Number 13 below. We dont skip numbers…
The classic definition is an artery to the lacrimal gland. As in anything else vascular, this is an oversimplification. Its a lacrimal network — supplying the lateral aspect of the orbit. In addition to the lacrimal gland, there are other structures there — lateral and superior rectus muscles, fat, bone of the lateral orbital wall…
Below is an image of a beautiful Rhoton dissection (used with permission). The upper aspect of the lacrimal gland is in white oval.
The immortal Netter images below
The lacrimal region lies at the “watershed” between the oththalmic and middle meningeal arterial territories. Classic supply is from the ophthalmic (4), however there is a balance. The “meningolacrimal” variant is when the MMA (39) “takes over” the lacrimal territory. In rarer cases, the MMA takes over even more ophthalmic territory. The reverse — ophthalmic “takeover” of the MMA territory follows the same rules — progressively more territorial takeover the correspondingly less common. This is illustrated in diagram below:
There are no discrete states. Anastomoses / connections between lacrimal, middle meningeal (via artery of the sphenoid ridge — 40), and ophthalmic systems are pretty much always there, even when not angiographically apparent. For example, if “only” meningolacrimal is seen on the injection of the MMA — and not the globe — it is still not wise to embolize the MMA.
Opthalmic Supply to Lacrimal Gland
CTA and MRA do not currently have enough resolution to visualize the lacrimal artery, except when enlarged by hypervascular diseases. Angiography is the mainstay
Seeing the lacrimal territory is easier from MMA injections of meningo-lacrimal variant, since the area is not superimposed upon by other structures (see below). For ophthalmic injections, the key is to have a frontal view. Lateral view will superimpose lacrimal branches upon ethmoidal and other arteries.
Below is an old image of this, from early thrombectomy days. The lacrimal branches are marked with black arrows in frontal view. It is very hard to differentiate them from other branches on the lateral view. The central retinal artery (one of the yellow branches — can’t tell which one — most are ciliary and only one is retinal) nearly always arises from the second portion of the vessel (the angle) — or the first bend of the vessel. Other vessels here are: blue = nasal septal via anterior ethmoids; bright green and pink = supraorbital and supratrochlear; purple = upper eyelid; light green = lower eyelid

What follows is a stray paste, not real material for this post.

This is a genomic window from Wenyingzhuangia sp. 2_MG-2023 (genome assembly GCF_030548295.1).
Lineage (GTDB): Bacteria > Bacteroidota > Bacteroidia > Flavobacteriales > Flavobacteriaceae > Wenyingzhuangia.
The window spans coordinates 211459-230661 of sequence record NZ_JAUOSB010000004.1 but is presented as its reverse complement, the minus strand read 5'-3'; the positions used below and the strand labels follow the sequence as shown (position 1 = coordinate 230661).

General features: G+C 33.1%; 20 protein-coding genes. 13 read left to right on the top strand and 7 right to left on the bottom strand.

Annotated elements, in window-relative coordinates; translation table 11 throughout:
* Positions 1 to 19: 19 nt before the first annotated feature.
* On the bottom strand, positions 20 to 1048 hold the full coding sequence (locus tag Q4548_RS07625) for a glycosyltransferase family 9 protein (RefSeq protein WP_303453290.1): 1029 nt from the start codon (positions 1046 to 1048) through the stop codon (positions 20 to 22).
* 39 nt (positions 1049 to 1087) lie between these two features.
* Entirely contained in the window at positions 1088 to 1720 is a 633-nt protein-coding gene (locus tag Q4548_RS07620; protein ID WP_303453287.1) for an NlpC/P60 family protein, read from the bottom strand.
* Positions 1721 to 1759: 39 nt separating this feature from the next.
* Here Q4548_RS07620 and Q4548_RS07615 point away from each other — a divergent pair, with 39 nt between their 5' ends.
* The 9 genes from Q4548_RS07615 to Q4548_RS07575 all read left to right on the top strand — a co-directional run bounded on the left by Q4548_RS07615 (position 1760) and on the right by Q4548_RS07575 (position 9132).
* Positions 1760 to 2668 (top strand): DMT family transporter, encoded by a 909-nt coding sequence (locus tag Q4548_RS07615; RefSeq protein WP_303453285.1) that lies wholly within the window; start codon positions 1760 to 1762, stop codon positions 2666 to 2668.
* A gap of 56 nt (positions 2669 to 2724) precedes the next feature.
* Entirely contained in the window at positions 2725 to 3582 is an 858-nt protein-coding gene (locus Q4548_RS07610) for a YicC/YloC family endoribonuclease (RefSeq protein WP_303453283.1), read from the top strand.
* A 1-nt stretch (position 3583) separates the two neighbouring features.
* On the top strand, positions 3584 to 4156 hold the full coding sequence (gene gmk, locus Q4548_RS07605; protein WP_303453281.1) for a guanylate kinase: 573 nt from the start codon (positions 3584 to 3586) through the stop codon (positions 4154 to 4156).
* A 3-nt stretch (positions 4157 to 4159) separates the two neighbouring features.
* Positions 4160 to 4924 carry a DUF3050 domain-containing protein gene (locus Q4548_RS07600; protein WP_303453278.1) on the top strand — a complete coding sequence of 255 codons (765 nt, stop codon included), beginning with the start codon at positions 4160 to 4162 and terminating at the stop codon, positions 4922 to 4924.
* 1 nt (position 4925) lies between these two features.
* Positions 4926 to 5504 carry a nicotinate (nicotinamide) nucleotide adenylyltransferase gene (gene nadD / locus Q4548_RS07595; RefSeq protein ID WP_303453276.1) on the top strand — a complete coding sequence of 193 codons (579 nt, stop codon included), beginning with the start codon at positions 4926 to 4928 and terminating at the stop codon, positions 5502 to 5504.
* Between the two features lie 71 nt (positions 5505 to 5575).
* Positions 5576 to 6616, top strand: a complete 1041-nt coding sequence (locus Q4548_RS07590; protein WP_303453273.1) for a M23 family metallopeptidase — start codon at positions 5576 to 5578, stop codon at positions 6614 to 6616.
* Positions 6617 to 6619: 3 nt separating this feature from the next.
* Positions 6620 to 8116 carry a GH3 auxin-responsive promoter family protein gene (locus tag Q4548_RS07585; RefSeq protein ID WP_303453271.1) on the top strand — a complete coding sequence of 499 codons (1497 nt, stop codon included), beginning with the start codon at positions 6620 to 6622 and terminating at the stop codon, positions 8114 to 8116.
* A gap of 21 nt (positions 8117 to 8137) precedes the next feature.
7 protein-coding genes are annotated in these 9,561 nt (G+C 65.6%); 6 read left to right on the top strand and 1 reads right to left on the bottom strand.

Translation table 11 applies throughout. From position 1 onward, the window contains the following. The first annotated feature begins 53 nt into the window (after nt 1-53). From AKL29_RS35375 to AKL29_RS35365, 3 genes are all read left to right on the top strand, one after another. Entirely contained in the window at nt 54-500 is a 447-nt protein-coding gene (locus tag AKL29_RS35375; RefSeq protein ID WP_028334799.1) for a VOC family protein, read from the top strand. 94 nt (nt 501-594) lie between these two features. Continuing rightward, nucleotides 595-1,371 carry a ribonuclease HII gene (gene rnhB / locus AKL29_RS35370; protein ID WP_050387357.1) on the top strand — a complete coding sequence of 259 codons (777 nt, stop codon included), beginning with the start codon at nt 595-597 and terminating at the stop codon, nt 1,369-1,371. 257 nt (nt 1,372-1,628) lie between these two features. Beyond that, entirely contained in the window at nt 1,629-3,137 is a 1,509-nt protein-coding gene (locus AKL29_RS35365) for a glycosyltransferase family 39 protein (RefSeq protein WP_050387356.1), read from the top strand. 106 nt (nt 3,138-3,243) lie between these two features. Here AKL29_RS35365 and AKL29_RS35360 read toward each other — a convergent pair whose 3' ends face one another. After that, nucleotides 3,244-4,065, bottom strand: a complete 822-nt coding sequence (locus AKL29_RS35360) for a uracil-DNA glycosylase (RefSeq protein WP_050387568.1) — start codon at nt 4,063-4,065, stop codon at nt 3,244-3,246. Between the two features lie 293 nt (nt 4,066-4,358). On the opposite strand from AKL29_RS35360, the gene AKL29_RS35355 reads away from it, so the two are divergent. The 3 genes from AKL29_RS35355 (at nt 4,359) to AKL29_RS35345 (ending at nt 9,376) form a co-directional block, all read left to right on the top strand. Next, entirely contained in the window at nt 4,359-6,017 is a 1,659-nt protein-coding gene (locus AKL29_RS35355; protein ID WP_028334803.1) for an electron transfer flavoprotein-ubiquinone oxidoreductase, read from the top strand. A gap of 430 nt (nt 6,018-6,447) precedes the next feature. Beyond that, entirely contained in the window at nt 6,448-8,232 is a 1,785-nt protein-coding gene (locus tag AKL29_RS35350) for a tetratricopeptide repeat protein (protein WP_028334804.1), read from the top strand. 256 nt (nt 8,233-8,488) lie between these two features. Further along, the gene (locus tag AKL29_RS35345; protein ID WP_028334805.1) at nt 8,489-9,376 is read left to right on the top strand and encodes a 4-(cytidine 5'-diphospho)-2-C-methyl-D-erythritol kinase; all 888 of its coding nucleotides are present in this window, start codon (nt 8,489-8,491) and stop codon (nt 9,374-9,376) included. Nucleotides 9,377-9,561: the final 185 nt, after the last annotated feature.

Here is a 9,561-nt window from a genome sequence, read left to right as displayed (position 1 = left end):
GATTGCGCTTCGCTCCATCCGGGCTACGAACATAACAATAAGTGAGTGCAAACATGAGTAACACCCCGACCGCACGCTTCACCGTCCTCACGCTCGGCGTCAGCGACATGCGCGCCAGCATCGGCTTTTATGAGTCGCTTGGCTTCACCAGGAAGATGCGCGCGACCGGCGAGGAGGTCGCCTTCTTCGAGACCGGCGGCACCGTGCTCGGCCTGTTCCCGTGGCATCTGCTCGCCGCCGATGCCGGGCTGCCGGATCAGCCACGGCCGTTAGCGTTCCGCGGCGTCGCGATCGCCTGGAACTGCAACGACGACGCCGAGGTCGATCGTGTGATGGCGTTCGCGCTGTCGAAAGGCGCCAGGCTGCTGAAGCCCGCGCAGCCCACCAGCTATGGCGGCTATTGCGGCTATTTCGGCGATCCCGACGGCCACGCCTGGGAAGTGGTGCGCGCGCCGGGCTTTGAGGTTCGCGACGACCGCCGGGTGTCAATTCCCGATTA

How did we ever figure out all those branches on an analog machine, without functional rotational capabilities? Stereo imaging. Check it out here. Cross-eye stereo images below
With aid of the stereo, the lacrimal branches can be seen as closest to the viewer (stereo is from lateral to medial). See black arrows below
Here be another example below — only with aid of stereo can you tell which one it is for sure. Generally speaking, the lateral orbital / lacrimal branches are a lot smaller than the medial orbital ones that supply the ethmoid arteries — these have a lot more territory as a rule and so are a lot bigger.
That one runs across the eyelid (arrows). Usually its a bridge-like connection between the distal ophthalmic proper medially (dashed arrow) and the distal lacrimal laterally (dashed oval). Below is an example. Other arrows point to the ethmoidal arteries and septal branches — figure it out 🙂
Meningeal Supply of the Orbit
The classic meningolactrimal variant is MMA supply of lacrimal territory. The “lacrimal branch” enters the orbit via its own foramen of Hyrtl